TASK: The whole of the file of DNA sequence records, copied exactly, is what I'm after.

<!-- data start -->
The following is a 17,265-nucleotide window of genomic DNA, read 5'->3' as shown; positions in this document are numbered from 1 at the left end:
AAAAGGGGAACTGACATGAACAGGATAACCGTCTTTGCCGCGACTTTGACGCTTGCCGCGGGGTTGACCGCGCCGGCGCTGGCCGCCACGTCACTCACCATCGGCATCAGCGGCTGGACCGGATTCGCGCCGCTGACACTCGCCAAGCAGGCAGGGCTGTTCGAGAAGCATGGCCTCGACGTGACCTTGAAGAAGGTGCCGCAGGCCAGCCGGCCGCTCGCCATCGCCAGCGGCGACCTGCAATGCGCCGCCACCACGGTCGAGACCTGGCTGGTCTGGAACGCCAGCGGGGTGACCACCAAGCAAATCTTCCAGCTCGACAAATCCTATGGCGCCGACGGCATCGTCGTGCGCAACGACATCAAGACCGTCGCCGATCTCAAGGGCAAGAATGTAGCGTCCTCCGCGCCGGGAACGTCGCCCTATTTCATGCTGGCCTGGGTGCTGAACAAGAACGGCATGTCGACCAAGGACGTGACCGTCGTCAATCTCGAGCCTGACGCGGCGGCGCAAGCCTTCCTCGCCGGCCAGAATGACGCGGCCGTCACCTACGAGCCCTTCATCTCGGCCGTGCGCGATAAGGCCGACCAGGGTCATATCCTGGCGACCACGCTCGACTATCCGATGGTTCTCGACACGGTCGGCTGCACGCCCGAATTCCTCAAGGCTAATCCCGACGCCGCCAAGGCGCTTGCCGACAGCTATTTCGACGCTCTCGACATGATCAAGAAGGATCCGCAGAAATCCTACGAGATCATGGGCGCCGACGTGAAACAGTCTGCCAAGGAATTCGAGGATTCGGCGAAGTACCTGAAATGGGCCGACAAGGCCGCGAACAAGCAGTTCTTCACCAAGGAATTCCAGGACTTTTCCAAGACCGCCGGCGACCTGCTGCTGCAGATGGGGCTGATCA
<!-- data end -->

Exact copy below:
The following is a 17,265-nucleotide window of genomic DNA, read 5'->3' as shown; positions in this document are numbered from 1 at the left end:
AAAAGGGGAACTGACATGAACAGGATAACCGTCTTTGCCGCGACTTTGACGCTTGCCGCGGGGTTGACCGCGCCGGCGCTGGCCGCCACGTCACTCACCATCGGCATCAGCGGCTGGACCGGATTCGCGCCGCTGACACTCGCCAAGCAGGCAGGGCTGTTCGAGAAGCATGGCCTCGACGTGACCTTGAAGAAGGTGCCGCAGGCCAGCCGGCCGCTCGCCATCGCCAGCGGCGACCTGCAATGCGCCGCCACCACGGTCGAGACCTGGCTGGTCTGGAACGCCAGCGGGGTGACCACCAAGCAAATCTTCCAGCTCGACAAATCCTATGGCGCCGACGGCATCGTCGTGCGCAACGACATCAAGACCGTCGCCGATCTCAAGGGCAAGAATGTAGCGTCCTCCGCGCCGGGAACGTCGCCCTATTTCATGCTGGCCTGGGTGCTGAACAAGAACGGCATGTCGACCAAGGACGTGACCGTCGTCAATCTCGAGCCTGACGCGGCGGCGCAAGCCTTCCTCGCCGGCCAGAATGACGCGGCCGTCACCTACGAGCCCTTCATCTCGGCCGTGCGCGATAAGGCCGACCAGGGTCATATCCTGGCGACCACGCTCGACTATCCGATGGTTCTCGACACGGTCGGCTGCACGCCCGAATTCCTCAAGGCTAATCCCGACGCCGCCAAGGCGCTTGCCGACAGCTATTTCGACGCTCTCGACATGATCAAGAAGGATCCGCAGAAATCCTACGAGATCATGGGCGCCGACGTGAAACAGTCTGCCAAGGAATTCGAGGATTCGGCGAAGTACCTGAAATGGGCCGACAAGGCCGCGAACAAGCAGTTCTTCACCAAGGAATTCCAGGACTTTTCCAAGACCGCCGGCGACCTGCTGCTGCAGATGGGGCTGATCA